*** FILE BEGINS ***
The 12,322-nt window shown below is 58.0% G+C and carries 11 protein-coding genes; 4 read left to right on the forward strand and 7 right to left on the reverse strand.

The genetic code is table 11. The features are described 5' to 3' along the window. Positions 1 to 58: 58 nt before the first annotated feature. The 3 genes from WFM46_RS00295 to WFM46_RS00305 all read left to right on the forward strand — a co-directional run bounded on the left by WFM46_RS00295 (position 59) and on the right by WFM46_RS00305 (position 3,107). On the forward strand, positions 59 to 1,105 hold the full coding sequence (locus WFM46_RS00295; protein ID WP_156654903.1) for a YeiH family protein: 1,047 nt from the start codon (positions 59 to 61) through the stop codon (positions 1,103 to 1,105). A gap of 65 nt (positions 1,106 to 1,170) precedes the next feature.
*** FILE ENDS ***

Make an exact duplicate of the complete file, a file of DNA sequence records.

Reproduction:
The 12,322-nt window shown below is 58.0% G+C and carries 11 protein-coding genes; 4 read left to right on the forward strand and 7 right to left on the reverse strand.

The genetic code is table 11. The features are described 5' to 3' along the window. Positions 1 to 58: 58 nt before the first annotated feature. The 3 genes from WFM46_RS00295 to WFM46_RS00305 all read left to right on the forward strand — a co-directional run bounded on the left by WFM46_RS00295 (position 59) and on the right by WFM46_RS00305 (position 3,107). On the forward strand, positions 59 to 1,105 hold the full coding sequence (locus WFM46_RS00295; protein ID WP_156654903.1) for a YeiH family protein: 1,047 nt from the start codon (positions 59 to 61) through the stop codon (positions 1,103 to 1,105). A gap of 65 nt (positions 1,106 to 1,170) precedes the next feature.